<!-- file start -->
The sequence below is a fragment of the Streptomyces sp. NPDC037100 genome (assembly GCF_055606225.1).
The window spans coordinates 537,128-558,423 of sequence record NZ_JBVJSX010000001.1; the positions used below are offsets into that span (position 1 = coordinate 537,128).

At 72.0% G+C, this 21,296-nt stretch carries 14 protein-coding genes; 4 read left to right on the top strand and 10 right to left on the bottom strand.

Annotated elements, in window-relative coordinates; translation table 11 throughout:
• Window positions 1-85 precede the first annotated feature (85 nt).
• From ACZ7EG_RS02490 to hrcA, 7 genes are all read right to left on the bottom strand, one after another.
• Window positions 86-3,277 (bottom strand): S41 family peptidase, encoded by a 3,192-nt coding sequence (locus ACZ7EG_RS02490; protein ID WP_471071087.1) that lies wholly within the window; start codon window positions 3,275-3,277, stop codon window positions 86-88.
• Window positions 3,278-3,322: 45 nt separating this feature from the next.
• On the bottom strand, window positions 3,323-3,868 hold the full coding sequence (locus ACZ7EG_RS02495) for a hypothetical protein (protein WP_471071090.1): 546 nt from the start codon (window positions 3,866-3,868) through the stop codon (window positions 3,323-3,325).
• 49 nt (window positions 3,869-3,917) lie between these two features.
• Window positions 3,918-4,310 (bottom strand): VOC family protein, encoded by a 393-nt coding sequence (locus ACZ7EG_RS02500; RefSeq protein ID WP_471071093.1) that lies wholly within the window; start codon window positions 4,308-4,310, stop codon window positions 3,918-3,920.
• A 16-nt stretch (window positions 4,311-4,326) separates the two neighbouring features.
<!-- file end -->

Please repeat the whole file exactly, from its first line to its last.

The sequence below is a fragment of the Streptomyces sp. NPDC037100 genome (assembly GCF_055606225.1).
The window spans coordinates 537,128-558,423 of sequence record NZ_JBVJSX010000001.1; the positions used below are offsets into that span (position 1 = coordinate 537,128).

At 72.0% G+C, this 21,296-nt stretch carries 14 protein-coding genes; 4 read left to right on the top strand and 10 right to left on the bottom strand.

Annotated elements, in window-relative coordinates; translation table 11 throughout:
• Window positions 1-85 precede the first annotated feature (85 nt).
• From ACZ7EG_RS02490 to hrcA, 7 genes are all read right to left on the bottom strand, one after another.
• Window positions 86-3,277 (bottom strand): S41 family peptidase, encoded by a 3,192-nt coding sequence (locus ACZ7EG_RS02490; protein ID WP_471071087.1) that lies wholly within the window; start codon window positions 3,275-3,277, stop codon window positions 86-88.
• Window positions 3,278-3,322: 45 nt separating this feature from the next.
• On the bottom strand, window positions 3,323-3,868 hold the full coding sequence (locus ACZ7EG_RS02495) for a hypothetical protein (protein WP_471071090.1): 546 nt from the start codon (window positions 3,866-3,868) through the stop codon (window positions 3,323-3,325).
• 49 nt (window positions 3,869-3,917) lie between these two features.
• Window positions 3,918-4,310 (bottom strand): VOC family protein, encoded by a 393-nt coding sequence (locus ACZ7EG_RS02500; RefSeq protein ID WP_471071093.1) that lies wholly within the window; start codon window positions 4,308-4,310, stop codon window positions 3,918-3,920.
• A 16-nt stretch (window positions 4,311-4,326) separates the two neighbouring features.